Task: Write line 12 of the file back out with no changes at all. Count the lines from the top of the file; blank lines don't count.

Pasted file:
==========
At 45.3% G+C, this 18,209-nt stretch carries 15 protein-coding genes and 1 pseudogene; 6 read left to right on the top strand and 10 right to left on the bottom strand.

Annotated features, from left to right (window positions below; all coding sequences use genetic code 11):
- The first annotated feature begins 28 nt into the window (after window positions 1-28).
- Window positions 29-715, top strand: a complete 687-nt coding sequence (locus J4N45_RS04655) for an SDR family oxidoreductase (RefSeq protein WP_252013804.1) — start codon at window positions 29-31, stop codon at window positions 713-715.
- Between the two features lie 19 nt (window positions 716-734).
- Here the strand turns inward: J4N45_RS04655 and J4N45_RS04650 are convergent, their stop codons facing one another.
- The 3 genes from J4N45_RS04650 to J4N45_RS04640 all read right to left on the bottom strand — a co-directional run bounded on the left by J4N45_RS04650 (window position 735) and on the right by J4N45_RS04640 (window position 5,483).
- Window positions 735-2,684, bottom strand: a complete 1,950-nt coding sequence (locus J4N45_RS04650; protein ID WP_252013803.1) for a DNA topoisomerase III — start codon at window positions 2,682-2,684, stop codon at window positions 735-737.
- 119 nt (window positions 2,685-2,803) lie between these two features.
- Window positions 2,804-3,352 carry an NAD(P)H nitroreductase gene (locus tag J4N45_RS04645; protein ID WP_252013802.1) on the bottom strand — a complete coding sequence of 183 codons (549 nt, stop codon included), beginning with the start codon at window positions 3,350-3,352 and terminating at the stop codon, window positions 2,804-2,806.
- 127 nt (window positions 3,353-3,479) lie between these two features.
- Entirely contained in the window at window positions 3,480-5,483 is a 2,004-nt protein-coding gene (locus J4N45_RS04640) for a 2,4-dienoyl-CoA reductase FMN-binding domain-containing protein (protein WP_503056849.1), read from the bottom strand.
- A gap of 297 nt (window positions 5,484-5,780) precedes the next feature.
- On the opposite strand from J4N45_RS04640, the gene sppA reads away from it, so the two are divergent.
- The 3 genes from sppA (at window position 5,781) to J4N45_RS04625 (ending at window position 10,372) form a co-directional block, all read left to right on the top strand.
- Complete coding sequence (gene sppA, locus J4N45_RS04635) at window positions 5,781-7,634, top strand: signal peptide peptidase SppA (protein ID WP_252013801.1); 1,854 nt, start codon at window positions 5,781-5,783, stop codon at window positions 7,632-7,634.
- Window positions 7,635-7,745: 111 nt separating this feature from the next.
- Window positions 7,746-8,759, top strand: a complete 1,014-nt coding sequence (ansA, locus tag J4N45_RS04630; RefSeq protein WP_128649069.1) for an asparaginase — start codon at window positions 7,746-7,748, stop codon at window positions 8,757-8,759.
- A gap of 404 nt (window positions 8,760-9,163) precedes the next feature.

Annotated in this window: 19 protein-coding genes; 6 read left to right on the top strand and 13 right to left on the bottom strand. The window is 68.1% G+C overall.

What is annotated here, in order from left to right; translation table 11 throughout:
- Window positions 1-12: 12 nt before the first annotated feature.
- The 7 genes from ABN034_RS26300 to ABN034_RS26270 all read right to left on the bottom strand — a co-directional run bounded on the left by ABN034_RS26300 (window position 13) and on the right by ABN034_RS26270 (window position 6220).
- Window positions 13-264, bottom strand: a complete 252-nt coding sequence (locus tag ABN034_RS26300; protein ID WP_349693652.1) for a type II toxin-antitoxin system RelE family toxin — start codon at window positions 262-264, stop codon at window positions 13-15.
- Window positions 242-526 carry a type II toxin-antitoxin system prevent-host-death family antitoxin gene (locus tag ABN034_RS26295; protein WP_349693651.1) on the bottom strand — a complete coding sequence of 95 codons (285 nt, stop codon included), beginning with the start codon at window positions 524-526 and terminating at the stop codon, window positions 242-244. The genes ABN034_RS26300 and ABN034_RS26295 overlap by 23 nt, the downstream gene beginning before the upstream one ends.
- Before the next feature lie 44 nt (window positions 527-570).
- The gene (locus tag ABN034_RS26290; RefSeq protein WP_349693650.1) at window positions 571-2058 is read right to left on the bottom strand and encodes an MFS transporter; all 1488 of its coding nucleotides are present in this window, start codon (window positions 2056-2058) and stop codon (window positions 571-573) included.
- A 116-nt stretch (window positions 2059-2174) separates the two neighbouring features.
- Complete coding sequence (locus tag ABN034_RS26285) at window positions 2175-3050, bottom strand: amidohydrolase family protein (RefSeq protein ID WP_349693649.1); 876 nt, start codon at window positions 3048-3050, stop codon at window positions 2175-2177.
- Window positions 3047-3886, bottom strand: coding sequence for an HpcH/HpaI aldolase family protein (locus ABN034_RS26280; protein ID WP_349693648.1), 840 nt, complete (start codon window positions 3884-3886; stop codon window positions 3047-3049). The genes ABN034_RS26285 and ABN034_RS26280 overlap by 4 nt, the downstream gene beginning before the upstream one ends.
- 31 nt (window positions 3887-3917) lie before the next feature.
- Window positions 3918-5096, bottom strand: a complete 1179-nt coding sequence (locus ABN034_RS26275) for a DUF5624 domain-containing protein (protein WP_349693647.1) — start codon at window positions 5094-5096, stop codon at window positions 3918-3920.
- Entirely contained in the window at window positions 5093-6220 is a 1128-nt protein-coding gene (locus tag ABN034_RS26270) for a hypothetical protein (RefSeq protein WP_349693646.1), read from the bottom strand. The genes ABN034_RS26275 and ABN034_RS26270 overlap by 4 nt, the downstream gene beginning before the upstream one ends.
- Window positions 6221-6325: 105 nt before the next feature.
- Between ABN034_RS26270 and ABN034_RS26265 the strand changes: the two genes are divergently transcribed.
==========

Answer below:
- Entirely contained in the window at window positions 3,480-5,483 is a 2,004-nt protein-coding gene (locus J4N45_RS04640) for a 2,4-dienoyl-CoA reductase FMN-binding domain-containing protein (protein WP_503056849.1), read from the bottom strand.